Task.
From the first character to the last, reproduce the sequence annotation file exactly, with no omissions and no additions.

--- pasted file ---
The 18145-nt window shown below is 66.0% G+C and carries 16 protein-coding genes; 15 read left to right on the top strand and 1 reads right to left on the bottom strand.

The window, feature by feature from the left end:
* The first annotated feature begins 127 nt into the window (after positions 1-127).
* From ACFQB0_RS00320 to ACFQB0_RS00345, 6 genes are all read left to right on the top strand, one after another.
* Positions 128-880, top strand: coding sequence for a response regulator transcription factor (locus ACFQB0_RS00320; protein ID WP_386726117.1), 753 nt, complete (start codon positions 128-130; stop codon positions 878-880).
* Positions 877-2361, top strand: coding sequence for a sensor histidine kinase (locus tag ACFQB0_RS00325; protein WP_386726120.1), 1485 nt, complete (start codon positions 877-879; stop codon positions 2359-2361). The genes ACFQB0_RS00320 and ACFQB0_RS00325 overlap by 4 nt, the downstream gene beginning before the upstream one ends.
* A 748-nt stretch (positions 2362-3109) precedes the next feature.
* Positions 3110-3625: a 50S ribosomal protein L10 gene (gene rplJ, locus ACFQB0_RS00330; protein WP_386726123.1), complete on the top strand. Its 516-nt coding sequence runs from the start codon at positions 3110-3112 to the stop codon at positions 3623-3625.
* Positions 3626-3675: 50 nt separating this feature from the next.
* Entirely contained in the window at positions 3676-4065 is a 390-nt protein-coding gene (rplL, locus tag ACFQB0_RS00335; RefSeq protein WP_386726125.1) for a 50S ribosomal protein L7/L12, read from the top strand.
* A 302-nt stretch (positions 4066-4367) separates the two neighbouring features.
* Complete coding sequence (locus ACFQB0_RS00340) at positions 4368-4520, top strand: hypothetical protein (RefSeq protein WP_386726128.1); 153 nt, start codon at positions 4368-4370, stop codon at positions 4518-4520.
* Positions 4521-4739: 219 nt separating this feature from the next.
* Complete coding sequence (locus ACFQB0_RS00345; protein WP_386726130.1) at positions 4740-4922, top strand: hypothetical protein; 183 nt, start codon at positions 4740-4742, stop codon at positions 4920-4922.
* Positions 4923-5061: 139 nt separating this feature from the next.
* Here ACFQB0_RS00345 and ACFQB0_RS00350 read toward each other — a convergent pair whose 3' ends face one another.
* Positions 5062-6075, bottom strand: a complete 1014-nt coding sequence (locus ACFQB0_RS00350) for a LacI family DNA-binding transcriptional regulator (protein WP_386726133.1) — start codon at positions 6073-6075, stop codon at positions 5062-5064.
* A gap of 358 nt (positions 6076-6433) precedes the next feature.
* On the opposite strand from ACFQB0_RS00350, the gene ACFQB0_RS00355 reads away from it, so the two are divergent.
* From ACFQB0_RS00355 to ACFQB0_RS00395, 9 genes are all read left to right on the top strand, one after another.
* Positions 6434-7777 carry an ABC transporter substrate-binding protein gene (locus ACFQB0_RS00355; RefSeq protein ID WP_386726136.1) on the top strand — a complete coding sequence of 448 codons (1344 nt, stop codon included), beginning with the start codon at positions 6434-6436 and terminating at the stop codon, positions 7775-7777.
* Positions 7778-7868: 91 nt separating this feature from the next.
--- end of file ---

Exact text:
The 18145-nt window shown below is 66.0% G+C and carries 16 protein-coding genes; 15 read left to right on the top strand and 1 reads right to left on the bottom strand.

The window, feature by feature from the left end:
* The first annotated feature begins 127 nt into the window (after positions 1-127).
* From ACFQB0_RS00320 to ACFQB0_RS00345, 6 genes are all read left to right on the top strand, one after another.
* Positions 128-880, top strand: coding sequence for a response regulator transcription factor (locus ACFQB0_RS00320; protein ID WP_386726117.1), 753 nt, complete (start codon positions 128-130; stop codon positions 878-880).
* Positions 877-2361, top strand: coding sequence for a sensor histidine kinase (locus tag ACFQB0_RS00325; protein WP_386726120.1), 1485 nt, complete (start codon positions 877-879; stop codon positions 2359-2361). The genes ACFQB0_RS00320 and ACFQB0_RS00325 overlap by 4 nt, the downstream gene beginning before the upstream one ends.
* A 748-nt stretch (positions 2362-3109) precedes the next feature.
* Positions 3110-3625: a 50S ribosomal protein L10 gene (gene rplJ, locus ACFQB0_RS00330; protein WP_386726123.1), complete on the top strand. Its 516-nt coding sequence runs from the start codon at positions 3110-3112 to the stop codon at positions 3623-3625.
* Positions 3626-3675: 50 nt separating this feature from the next.
* Entirely contained in the window at positions 3676-4065 is a 390-nt protein-coding gene (rplL, locus tag ACFQB0_RS00335; RefSeq protein WP_386726125.1) for a 50S ribosomal protein L7/L12, read from the top strand.
* A 302-nt stretch (positions 4066-4367) separates the two neighbouring features.
* Complete coding sequence (locus ACFQB0_RS00340) at positions 4368-4520, top strand: hypothetical protein (RefSeq protein WP_386726128.1); 153 nt, start codon at positions 4368-4370, stop codon at positions 4518-4520.
* Positions 4521-4739: 219 nt separating this feature from the next.
* Complete coding sequence (locus ACFQB0_RS00345; protein WP_386726130.1) at positions 4740-4922, top strand: hypothetical protein; 183 nt, start codon at positions 4740-4742, stop codon at positions 4920-4922.
* Positions 4923-5061: 139 nt separating this feature from the next.
* Here ACFQB0_RS00345 and ACFQB0_RS00350 read toward each other — a convergent pair whose 3' ends face one another.
* Positions 5062-6075, bottom strand: a complete 1014-nt coding sequence (locus ACFQB0_RS00350) for a LacI family DNA-binding transcriptional regulator (protein WP_386726133.1) — start codon at positions 6073-6075, stop codon at positions 5062-5064.
* A gap of 358 nt (positions 6076-6433) precedes the next feature.
* On the opposite strand from ACFQB0_RS00350, the gene ACFQB0_RS00355 reads away from it, so the two are divergent.
* From ACFQB0_RS00355 to ACFQB0_RS00395, 9 genes are all read left to right on the top strand, one after another.
* Positions 6434-7777 carry an ABC transporter substrate-binding protein gene (locus ACFQB0_RS00355; RefSeq protein ID WP_386726136.1) on the top strand — a complete coding sequence of 448 codons (1344 nt, stop codon included), beginning with the start codon at positions 6434-6436 and terminating at the stop codon, positions 7775-7777.
* Positions 7778-7868: 91 nt separating this feature from the next.